Friedrich Rueckert

Kunk Fu Zoby Kung Fu Zu4/3/17
It is often said, mainly by those who do not speak it, that German is a course and rough language. Whenever I hear such nonsense, I immediately think of Rainer Maria Rilke. His poetry is beauty itself. Of course, Schiller and Goethe come to mind with their powerful works. Many claim that Goethe’s “Faust” is the greatest work in German literature. To these luminaries I would also add a man who I only learned of last year; Friedrich Rueckert.

Rueckert was born in the late eighteenth century. January 31, 2016 was the 150 anniversary of his death. He was what is generally called a “Sprachgenie” in German. A linguistic genius. During his life he taught, translated and/or spoke over forty different languages. He is also known as the founder of German Orientalism.

Today, he is best remembered for his poetry, much of which he did not publish during his lifetime. But composers such as Schumann, Schubert, Brahms and Richard Strauss all wrote music for his verse.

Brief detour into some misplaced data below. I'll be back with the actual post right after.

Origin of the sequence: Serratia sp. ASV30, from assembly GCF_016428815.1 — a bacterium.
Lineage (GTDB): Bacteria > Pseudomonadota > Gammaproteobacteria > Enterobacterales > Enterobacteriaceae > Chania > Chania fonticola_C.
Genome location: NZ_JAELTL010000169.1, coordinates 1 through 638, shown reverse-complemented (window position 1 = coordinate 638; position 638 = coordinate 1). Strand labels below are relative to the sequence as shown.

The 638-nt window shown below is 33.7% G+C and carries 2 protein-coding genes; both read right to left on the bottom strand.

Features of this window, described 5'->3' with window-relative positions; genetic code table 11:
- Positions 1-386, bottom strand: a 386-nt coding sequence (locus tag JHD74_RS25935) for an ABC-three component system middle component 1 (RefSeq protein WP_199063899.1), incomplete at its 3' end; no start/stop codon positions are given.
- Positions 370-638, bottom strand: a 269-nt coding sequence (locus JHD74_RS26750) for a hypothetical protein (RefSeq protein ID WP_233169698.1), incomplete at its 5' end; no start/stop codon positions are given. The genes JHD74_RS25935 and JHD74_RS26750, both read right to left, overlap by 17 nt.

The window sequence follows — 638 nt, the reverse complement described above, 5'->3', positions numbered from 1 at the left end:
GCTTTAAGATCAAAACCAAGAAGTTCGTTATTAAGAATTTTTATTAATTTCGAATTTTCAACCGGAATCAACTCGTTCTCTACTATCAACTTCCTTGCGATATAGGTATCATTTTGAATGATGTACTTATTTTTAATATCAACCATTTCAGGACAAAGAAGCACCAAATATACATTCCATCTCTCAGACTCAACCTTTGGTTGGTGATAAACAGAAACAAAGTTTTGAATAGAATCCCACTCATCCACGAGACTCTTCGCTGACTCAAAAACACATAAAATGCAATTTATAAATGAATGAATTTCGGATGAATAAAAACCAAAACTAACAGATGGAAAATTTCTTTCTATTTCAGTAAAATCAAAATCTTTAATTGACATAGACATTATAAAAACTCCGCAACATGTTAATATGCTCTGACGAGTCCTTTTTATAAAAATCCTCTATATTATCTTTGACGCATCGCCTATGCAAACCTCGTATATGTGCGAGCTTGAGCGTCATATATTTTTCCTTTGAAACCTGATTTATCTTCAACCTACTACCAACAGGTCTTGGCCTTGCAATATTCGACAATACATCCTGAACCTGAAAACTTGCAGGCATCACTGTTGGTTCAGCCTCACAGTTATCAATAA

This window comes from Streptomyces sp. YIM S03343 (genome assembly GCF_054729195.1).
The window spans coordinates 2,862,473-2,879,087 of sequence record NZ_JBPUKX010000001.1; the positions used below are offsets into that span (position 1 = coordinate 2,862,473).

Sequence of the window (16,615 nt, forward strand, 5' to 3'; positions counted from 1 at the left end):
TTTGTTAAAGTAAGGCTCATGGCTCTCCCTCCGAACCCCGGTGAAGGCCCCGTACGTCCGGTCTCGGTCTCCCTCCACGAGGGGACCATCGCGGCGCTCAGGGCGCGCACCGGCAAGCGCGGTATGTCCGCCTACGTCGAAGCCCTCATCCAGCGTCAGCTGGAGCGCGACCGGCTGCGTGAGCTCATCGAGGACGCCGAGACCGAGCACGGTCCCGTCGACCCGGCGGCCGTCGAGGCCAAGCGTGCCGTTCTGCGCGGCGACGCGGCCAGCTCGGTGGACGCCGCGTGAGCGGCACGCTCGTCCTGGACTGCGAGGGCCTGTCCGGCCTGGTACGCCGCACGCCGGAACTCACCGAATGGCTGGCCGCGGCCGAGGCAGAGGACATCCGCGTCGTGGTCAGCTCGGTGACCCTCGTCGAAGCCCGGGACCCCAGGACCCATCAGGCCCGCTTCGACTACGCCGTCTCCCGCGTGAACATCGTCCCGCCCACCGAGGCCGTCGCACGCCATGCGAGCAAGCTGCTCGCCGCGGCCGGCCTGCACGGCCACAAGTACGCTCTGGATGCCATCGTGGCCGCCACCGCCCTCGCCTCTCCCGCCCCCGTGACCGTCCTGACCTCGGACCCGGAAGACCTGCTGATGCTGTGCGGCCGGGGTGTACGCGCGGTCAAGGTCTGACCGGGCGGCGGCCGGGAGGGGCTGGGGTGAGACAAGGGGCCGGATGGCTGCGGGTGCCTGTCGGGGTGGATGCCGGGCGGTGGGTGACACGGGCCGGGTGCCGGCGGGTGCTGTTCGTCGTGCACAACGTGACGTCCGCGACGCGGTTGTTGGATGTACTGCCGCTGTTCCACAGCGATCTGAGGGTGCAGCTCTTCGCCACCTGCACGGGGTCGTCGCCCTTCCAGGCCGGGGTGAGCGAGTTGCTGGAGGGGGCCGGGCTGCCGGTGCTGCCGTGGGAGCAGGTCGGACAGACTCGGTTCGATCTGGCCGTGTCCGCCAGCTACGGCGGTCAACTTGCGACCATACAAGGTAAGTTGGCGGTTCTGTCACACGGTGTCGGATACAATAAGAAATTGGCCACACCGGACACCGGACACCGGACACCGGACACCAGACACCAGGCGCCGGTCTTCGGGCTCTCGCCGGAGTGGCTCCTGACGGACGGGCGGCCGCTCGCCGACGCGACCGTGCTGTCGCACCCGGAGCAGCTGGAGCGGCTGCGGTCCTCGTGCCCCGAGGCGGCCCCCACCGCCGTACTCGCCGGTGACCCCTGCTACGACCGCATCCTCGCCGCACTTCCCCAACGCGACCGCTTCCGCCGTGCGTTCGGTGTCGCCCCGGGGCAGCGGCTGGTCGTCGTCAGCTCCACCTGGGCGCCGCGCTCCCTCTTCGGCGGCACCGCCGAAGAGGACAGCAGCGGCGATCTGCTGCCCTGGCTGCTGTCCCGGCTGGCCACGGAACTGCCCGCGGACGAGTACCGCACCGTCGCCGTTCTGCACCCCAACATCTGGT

Perhaps the most famous case of such work was done by Mahler who composed music to accompany poems which Rueckert wrote after the death of his children who died of scarlet fever, Luise in 1833 and Ernst in 1834.

I first read this piece last year and its effect on me was immediate. That is why I decided to write this short essay.

„Wo ich auch nach dir frage,/Find’ ich von dir Bericht,/Du lebst in meiner Klage,/Und stirbst im Herzen nicht./

Wo ich mein Zelt aufschalg/Da wohnst du bei mir dicht/Du bist mein Schatten am Tage/Und in der Nacht mein Licht. 

Du bist ein Schatten am Tage,/Doch in der Nacht ein Licht;/Du lebst in meiner Klage, / Und stirbst im Herzen nicht.“

It is difficult to express the power and depth of feeling of these words to a non-German speaker. The love and pain, which Rueckert captures in this simple poem, are almost unbearable.

My translation of these lines (which while close is not literal) runs as follows:


Wherever I search for you, 

I find of you a trace, 

You live in my lament, 

And die not in my heart. 


Wherever I raise my tent, 

You reside close to me, 

You are my shadow by day, 

And in the night my light.


You are a shadow by day, 

Yet in the night are a light, 

You live in my lament, 

And die not in my heart.